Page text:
March Antitrust Group Bulletin

March 18, 2010

Recent Merger and Acquisition Activity at DOJ and FTC

In the past month, the Federal Trade Commission (FTC) and Department of Justice (DOJ) have blocked or required substantial divestitures in a number of noteworthy transactions, perhaps reflecting the stepped-up merger enforcement both agencies have identified as a priority.

  • Bemis/Alcan – On Feb. 25, 2010, the DOJ approved Bemis Co. Inc.’s $1.2 billion acquisition of Alcan Packaging Food Americas, but required Alcan to divest certain assets, including its flexible packaging business, which generates approximately $100 million in annual sales. Without the divestiture, the DOJ claimed the acquisition would “have lessened the vigorous competition that currently exists among suppliers of flexible packaging for natural cheese and fresh meat.”
  • Election Systems & Software Inc. – On March 8, 2010, the DOJ and nine state attorneys general announced they had settled a lawsuit challenging the acquisition of Premier Election Solutions, Inc., requiring substantial divestitures of virtually all of Premier’s assets and intellectual property. This settlement is particularly noteworthy because the DOJ did not begin its investigation of this transaction until after the companies had combined assets and dismantled many of Premiere’s divisions, because the size of the transaction fell well below the Hart-Scott-Rodino reporting threshold.
  • Blue Cross Blue Shield of Michigan – Also on March 8, 2010, the DOJ announced that Blue Cross Blue Shield of Michigan had abandoned its plans to purchase Physicians Health Plan of Mid-Michigan, after the DOJ informed the parties it would file an antitrust suit to block the acquisition. According to the DOJ, the acquisition would have given Blue Cross Blue Shield of Michigan a 90 percent market share in the Lansing, Mich., area. The companies stated they initially believed the deal would go through without incident.
  • Polypore International Inc. – Again on March 8, 2010, an FTC administrative law judge found that Polypore International Inc.’s consummated acquisition of a rival battery separator manufacturer, Microporous L.P., was anticompetitive, and violated federal law. In his decision, the administrative law judge ordered Polypore to divest Microporous to an FTC-approved buyer. The FTC had filed an administrative complaint challenging the deal in September 2008, and a one-month trial was held in May 2009. Polypore has announced it intends to appeal the administrative law judge’s decision.

Criminal Fines Issued in Packaged-Ice Price-Fixing Conspiracy

In February and March 2010, two more companies were sentenced in connection with their participation in a conspiracy to suppress and eliminate competition by allocating packaged-ice customers and territories in the Detroit metropolitan area and southeastern Michigan. Arctic Glacier International Inc. and Home City Ice Company each pleaded guilty to one count of criminal conspiracy to restrain trade, and each was fined $9 million.

Each company is still facing putative class actions by direct and indirect purchasers, as well as actions by several states’ attorneys general.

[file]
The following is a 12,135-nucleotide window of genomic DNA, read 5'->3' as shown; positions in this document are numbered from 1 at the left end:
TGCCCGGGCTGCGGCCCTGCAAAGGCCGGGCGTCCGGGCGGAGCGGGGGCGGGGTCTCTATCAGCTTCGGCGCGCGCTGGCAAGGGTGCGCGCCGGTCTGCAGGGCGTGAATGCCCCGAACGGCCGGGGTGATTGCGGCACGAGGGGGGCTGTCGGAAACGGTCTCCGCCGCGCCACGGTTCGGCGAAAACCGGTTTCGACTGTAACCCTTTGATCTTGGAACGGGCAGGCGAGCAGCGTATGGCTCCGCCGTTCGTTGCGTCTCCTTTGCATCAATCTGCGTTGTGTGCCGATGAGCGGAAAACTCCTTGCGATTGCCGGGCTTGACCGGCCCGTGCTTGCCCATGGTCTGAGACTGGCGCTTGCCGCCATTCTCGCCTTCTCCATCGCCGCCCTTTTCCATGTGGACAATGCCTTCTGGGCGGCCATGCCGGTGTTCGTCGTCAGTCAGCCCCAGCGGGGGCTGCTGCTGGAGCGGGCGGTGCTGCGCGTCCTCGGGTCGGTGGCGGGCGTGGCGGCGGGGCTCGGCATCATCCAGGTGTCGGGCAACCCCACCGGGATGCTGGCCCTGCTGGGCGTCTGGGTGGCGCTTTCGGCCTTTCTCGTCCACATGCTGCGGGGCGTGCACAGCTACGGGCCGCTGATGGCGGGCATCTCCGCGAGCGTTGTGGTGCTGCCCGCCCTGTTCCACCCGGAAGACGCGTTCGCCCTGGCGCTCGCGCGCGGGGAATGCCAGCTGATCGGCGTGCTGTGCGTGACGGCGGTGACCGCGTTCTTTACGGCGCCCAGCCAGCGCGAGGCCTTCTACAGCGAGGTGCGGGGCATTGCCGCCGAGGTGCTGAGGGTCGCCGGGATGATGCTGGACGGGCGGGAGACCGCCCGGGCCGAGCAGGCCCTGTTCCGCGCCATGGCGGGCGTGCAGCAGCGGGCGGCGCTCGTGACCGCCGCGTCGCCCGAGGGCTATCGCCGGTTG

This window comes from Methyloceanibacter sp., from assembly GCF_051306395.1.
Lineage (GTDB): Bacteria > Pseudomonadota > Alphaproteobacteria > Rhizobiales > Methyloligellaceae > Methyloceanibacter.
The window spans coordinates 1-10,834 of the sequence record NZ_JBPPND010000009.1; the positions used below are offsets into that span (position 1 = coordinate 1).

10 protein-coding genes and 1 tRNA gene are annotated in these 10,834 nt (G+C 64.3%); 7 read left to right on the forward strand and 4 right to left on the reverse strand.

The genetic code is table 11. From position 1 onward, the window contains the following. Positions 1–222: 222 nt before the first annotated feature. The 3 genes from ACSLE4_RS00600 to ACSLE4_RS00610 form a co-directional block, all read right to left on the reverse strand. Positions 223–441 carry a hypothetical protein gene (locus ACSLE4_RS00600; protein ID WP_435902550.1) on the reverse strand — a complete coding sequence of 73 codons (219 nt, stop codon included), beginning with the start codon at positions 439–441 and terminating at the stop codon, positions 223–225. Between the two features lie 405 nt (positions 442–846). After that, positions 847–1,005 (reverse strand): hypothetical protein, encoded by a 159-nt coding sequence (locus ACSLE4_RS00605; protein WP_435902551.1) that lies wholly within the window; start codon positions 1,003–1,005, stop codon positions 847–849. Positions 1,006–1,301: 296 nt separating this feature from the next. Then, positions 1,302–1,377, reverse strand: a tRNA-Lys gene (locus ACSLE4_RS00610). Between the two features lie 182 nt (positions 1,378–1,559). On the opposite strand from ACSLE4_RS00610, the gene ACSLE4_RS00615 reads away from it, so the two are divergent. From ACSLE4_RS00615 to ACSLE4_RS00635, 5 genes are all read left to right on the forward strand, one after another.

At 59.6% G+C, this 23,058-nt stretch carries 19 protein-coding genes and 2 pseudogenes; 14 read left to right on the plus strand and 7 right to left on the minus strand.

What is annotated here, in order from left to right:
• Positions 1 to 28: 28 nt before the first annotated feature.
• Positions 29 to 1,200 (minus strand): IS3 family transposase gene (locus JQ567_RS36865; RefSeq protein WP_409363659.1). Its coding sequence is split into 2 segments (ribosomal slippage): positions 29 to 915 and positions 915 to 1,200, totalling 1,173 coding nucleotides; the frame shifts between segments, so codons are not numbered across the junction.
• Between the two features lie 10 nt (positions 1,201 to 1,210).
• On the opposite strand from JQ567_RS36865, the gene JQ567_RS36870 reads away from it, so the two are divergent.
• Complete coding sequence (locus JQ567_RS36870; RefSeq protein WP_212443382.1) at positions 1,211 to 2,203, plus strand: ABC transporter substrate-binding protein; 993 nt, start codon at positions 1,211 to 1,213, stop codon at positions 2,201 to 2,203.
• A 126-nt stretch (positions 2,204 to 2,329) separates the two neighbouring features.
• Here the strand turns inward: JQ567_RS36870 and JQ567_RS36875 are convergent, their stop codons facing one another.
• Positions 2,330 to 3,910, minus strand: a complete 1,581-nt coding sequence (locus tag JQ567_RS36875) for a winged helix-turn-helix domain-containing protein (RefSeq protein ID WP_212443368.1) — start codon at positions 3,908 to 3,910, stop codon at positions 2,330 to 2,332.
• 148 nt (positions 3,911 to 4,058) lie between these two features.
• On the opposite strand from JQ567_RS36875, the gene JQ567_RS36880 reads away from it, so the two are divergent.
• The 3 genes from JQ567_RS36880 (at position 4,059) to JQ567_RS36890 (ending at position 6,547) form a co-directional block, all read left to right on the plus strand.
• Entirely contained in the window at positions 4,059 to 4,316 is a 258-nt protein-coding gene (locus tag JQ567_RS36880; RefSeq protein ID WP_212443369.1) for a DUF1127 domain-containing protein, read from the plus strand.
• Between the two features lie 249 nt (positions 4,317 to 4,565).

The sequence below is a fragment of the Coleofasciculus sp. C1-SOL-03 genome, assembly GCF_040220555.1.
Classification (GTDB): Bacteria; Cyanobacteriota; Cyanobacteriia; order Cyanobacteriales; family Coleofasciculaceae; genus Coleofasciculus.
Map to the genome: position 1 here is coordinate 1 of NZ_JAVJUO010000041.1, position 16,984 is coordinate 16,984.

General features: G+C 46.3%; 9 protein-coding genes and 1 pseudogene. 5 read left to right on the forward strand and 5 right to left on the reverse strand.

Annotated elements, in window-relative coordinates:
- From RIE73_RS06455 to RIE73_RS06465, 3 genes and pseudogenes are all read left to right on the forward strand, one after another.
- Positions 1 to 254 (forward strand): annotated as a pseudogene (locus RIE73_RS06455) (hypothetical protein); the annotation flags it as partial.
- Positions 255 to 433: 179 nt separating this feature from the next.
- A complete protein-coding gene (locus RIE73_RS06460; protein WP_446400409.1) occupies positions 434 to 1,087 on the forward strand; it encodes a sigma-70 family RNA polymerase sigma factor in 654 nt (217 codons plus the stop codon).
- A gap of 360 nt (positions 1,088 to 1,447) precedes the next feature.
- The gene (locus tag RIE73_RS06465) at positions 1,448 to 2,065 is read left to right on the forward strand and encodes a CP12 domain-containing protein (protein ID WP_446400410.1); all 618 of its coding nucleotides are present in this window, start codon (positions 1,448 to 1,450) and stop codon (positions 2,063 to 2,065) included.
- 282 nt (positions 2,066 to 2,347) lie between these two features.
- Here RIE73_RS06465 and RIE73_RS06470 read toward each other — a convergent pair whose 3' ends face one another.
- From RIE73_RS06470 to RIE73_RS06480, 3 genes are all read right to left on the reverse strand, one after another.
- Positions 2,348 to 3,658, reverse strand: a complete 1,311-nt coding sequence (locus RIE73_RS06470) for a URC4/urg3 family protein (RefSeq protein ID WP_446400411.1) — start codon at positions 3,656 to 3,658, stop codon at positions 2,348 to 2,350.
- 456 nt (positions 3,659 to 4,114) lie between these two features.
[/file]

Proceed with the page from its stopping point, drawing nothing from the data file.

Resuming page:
EU Developments

The European Commission makes regular use of its “commitments” procedure under Article 9 of EC Regulation 1/2003 in order to settle competition law investigations. When adopted, the procedure was not expected to be used regularly. However, its flexibility, relative speed, and the fact that no infringement decision is made (upon which third-party actions can be based) or fine imposed has resulted in it becoming a key tool for the Commission outside the cartel sphere. The most recent case involving Microsoft (concerning alleged tying of Internet Explorer to Windows) was settled using commitments.

The Commission is currently market testing proposed commitments received from Italian natural gas supplier ENI and members of the Oneworld airline alliance. The ENI case was launched in the wake of the Commission’s energy sector inquiry, following concerns that ENI’s behavior was blocking competitors’ access to the transport infrastructure needed to import gas into Italy to the detriment of consumers.

The Commission was concerned that, in doing so, ENI could be in breach of EU rules regarding abuse of a dominant market position. ENI has proposed structural remedies that effectively mean the full divestiture of all of ENI’s shares in all gas transport pipelines in relation to which the Commission has competition concerns.

In April 2009, the Commission opened proceedings in relation to its concerns under Article 101 TFEU (the EU prohibition on anti-competitive agreements) about agreements between British Airways, American Airlines, and Iberia. Pursuant to these agreements, the parties intend to jointly manage schedules, capacity, and pricing, as well as share revenues on transatlantic routes between North America and Europe. They have now offered commitments in order to alleviate the Commission’s concerns.

In particular, they have offered to make available landing and take-off slots at London Heathrow or London Gatwick airports on routes to Boston, New York, Dallas and Miami. There are also related proposals concerning operating authorizations at New York’s JFK airport, access to the frequent flyer programs on the relevant routes, and arrangements enabling competitors to offer tickets on the parties’ flights and facilitate access to connecting traffic.